A Hacker Just Stole 46 Million Passwords From Animal Jam Players

Following the cyber attacks against gaming industry giants Activision and Capcom, a new massive hack against a gaming company was reported in mid-November. A bad actor managed to steal a stunning 46 million user records from online children's game Animal Jam.

The attack was disclosed by WildWorks - the company that owns and runs Animal Jam. WildWorks stated that the attack was targeting a third-party server that the company used for "intra-company communication".

The stolen information includes e-mail addresses used by the parents who created the accounts for their young children. The stolen database records also include millions of usernames, year of birth as well as full birthday information, gender records, millions of parent billing addresses and millions of full parent names.

The company further informed users it believes the attack took place sometime in early October. WildWorks was alerted about the theft after security researchers found the user database floating around on a hacker forum.

Thankfully, the company has secured the faulty server and has taken measures to refresh user passwords too. All Animal Jam users have been forced to change their passwords immediately.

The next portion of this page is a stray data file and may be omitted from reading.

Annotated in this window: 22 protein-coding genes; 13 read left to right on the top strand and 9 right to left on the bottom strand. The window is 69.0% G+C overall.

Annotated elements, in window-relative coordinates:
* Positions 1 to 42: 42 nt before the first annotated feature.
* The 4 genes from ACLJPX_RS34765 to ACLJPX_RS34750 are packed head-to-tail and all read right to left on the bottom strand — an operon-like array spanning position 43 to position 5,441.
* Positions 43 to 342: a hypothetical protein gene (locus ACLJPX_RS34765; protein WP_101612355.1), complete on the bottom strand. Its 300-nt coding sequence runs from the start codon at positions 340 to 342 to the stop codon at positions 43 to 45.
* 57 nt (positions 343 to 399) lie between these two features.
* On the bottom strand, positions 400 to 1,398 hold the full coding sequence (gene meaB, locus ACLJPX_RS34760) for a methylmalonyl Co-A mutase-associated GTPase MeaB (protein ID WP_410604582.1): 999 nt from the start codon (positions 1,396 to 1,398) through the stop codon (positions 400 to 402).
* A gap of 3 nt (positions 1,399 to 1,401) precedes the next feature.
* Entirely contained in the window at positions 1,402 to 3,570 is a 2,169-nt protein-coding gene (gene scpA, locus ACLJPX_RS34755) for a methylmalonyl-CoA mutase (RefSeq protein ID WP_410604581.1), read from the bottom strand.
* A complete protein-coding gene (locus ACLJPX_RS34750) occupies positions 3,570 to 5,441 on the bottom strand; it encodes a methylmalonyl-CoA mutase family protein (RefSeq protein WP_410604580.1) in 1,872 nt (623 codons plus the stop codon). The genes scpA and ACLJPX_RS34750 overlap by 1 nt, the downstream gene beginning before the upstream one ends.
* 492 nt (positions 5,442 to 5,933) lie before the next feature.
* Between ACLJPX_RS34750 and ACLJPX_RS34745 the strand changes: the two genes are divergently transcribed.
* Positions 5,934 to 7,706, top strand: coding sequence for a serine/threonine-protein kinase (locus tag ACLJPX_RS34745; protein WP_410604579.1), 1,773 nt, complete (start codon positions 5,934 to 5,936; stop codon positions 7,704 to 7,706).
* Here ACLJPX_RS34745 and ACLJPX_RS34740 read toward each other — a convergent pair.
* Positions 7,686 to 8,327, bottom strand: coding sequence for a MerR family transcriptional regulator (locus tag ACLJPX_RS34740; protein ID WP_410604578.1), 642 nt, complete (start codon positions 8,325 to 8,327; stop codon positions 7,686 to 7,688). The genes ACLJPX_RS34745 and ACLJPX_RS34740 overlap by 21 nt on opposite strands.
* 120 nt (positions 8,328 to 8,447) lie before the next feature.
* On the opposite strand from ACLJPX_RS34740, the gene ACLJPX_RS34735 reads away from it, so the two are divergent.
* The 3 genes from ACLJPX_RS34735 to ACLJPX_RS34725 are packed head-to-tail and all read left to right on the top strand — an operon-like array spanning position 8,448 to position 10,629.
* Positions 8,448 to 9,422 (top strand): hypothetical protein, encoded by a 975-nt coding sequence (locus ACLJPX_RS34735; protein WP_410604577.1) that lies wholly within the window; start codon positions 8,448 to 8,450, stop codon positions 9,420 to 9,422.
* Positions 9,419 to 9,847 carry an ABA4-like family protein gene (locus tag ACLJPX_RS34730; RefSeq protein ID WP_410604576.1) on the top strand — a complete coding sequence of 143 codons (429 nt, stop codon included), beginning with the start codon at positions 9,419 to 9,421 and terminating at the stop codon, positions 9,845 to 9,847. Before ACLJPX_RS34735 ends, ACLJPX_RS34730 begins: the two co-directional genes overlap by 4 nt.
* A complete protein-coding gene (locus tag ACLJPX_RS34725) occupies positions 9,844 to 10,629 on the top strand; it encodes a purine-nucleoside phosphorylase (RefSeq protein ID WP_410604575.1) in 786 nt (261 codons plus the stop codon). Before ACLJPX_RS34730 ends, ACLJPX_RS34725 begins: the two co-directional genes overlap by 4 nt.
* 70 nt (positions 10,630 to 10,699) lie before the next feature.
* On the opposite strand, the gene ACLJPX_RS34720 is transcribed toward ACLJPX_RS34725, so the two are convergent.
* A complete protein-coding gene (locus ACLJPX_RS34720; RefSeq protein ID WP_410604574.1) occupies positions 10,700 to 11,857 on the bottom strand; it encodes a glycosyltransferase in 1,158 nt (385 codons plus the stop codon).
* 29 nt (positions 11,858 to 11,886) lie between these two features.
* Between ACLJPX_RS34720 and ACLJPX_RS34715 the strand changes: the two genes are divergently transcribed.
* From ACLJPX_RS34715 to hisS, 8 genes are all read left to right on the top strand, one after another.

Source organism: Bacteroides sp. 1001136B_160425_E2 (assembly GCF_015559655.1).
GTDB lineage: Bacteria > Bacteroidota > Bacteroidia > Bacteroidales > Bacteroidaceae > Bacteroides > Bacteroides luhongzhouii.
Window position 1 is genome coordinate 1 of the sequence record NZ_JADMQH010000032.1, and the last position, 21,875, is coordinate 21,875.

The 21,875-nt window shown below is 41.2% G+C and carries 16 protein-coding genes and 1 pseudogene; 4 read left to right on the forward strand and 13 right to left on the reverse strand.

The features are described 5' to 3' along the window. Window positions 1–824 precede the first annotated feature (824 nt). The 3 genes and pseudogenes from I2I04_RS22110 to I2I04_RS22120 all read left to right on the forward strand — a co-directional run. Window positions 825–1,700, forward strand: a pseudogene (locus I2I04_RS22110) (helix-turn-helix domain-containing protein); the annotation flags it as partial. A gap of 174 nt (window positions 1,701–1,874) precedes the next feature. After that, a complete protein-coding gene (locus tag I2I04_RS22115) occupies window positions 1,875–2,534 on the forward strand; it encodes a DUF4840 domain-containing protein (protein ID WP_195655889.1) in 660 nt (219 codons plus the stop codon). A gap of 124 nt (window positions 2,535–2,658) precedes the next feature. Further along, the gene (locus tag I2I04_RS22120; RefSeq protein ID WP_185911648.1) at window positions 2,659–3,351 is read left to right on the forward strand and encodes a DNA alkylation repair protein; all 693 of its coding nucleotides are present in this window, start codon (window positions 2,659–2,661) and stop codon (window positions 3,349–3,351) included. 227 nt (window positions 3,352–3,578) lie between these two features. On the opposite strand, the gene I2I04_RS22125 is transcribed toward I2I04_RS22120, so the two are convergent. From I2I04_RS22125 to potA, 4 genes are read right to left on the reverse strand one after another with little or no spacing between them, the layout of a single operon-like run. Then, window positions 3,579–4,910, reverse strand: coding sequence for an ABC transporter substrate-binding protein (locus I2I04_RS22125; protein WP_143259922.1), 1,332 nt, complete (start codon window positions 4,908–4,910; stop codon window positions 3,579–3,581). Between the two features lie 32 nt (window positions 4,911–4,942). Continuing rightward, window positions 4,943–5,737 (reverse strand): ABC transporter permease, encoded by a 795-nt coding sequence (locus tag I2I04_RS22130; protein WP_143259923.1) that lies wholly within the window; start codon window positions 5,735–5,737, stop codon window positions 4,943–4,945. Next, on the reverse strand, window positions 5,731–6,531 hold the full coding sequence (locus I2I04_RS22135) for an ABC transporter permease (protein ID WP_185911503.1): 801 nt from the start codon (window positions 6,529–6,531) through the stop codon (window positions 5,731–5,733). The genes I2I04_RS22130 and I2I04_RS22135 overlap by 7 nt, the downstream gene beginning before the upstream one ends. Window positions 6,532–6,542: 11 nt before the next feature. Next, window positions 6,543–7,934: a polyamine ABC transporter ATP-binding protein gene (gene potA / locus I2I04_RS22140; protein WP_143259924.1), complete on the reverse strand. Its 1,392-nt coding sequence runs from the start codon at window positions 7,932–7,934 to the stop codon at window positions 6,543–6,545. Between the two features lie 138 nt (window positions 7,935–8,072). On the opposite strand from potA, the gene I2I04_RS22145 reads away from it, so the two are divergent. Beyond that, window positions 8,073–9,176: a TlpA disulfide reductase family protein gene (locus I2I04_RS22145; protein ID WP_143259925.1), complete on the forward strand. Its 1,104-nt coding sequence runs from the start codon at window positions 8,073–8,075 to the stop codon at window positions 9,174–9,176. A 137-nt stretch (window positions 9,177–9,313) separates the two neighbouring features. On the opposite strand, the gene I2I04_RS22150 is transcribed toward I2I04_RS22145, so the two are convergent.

Even though the stolen records also contained user passwords, those were stored in encrypted format. However, WildWorks warns that if some users were using very short password strings and were using simple dictionary words may have their passwords decrypted, as the simplicity of the password makes it exponentially easier to crack.

The company's statement urged users to create better passwords, mixing letters, symbols and numbers, but it seems there are no hard restrictions in place that can enforce this sort of stronger password.

This incident once again serves to show that you, as a private user, cannot safeguard against hacks and data breaches. Assuming the service that got hacked had the common sense to store your password in encrypted form, your best bet would be to use a long, complex and well-constructed password that would minimize the chances of it being cracked despite encryption.

November 18, 2020

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